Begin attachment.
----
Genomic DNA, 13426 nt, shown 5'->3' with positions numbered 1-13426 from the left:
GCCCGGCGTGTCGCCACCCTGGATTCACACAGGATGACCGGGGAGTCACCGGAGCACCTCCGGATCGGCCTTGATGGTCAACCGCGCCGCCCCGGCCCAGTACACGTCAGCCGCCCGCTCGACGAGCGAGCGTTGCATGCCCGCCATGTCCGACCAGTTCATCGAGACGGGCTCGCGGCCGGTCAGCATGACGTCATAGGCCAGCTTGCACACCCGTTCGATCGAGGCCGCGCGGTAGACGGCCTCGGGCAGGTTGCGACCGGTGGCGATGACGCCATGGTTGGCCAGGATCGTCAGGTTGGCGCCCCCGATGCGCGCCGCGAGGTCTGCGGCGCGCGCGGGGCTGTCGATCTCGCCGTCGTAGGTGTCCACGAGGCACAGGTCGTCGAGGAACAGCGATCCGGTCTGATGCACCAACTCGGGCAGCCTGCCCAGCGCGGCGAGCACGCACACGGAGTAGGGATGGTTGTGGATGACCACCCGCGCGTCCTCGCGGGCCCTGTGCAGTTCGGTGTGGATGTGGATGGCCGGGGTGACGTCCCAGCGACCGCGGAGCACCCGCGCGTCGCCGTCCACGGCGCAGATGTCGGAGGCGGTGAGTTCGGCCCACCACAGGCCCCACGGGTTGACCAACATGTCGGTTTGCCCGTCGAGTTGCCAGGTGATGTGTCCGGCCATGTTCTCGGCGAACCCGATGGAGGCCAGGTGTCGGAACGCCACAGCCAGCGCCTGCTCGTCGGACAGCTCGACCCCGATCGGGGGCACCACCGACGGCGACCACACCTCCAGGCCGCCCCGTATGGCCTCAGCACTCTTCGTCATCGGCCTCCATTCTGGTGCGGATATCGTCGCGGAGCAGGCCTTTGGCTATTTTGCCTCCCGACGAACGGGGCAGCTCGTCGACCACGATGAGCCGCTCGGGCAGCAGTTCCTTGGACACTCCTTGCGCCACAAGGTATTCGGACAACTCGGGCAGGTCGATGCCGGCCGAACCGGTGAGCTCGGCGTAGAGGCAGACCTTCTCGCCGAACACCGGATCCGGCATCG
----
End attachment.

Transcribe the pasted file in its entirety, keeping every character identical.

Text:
Genomic DNA, 13426 nt, shown 5'->3' with positions numbered 1-13426 from the left:
GCCCGGCGTGTCGCCACCCTGGATTCACACAGGATGACCGGGGAGTCACCGGAGCACCTCCGGATCGGCCTTGATGGTCAACCGCGCCGCCCCGGCCCAGTACACGTCAGCCGCCCGCTCGACGAGCGAGCGTTGCATGCCCGCCATGTCCGACCAGTTCATCGAGACGGGCTCGCGGCCGGTCAGCATGACGTCATAGGCCAGCTTGCACACCCGTTCGATCGAGGCCGCGCGGTAGACGGCCTCGGGCAGGTTGCGACCGGTGGCGATGACGCCATGGTTGGCCAGGATCGTCAGGTTGGCGCCCCCGATGCGCGCCGCGAGGTCTGCGGCGCGCGCGGGGCTGTCGATCTCGCCGTCGTAGGTGTCCACGAGGCACAGGTCGTCGAGGAACAGCGATCCGGTCTGATGCACCAACTCGGGCAGCCTGCCCAGCGCGGCGAGCACGCACACGGAGTAGGGATGGTTGTGGATGACCACCCGCGCGTCCTCGCGGGCCCTGTGCAGTTCGGTGTGGATGTGGATGGCCGGGGTGACGTCCCAGCGACCGCGGAGCACCCGCGCGTCGCCGTCCACGGCGCAGATGTCGGAGGCGGTGAGTTCGGCCCACCACAGGCCCCACGGGTTGACCAACATGTCGGTTTGCCCGTCGAGTTGCCAGGTGATGTGTCCGGCCATGTTCTCGGCGAACCCGATGGAGGCCAGGTGTCGGAACGCCACAGCCAGCGCCTGCTCGTCGGACAGCTCGACCCCGATCGGGGGCACCACCGACGGCGACCACACCTCCAGGCCGCCCCGTATGGCCTCAGCACTCTTCGTCATCGGCCTCCATTCTGGTGCGGATATCGTCGCGGAGCAGGCCTTTGGCTATTTTGCCTCCCGACGAACGGGGCAGCTCGTCGACCACGATGAGCCGCTCGGGCAGCAGTTCCTTGGACACTCCTTGCGCCACAAGGTATTCGGACAACTCGGGCAGGTCGATGCCGGCCGAACCGGTGAGCTCGGCGTAGAGGCAGACCTTCTCGCCGAACACCGGATCCGGCATCG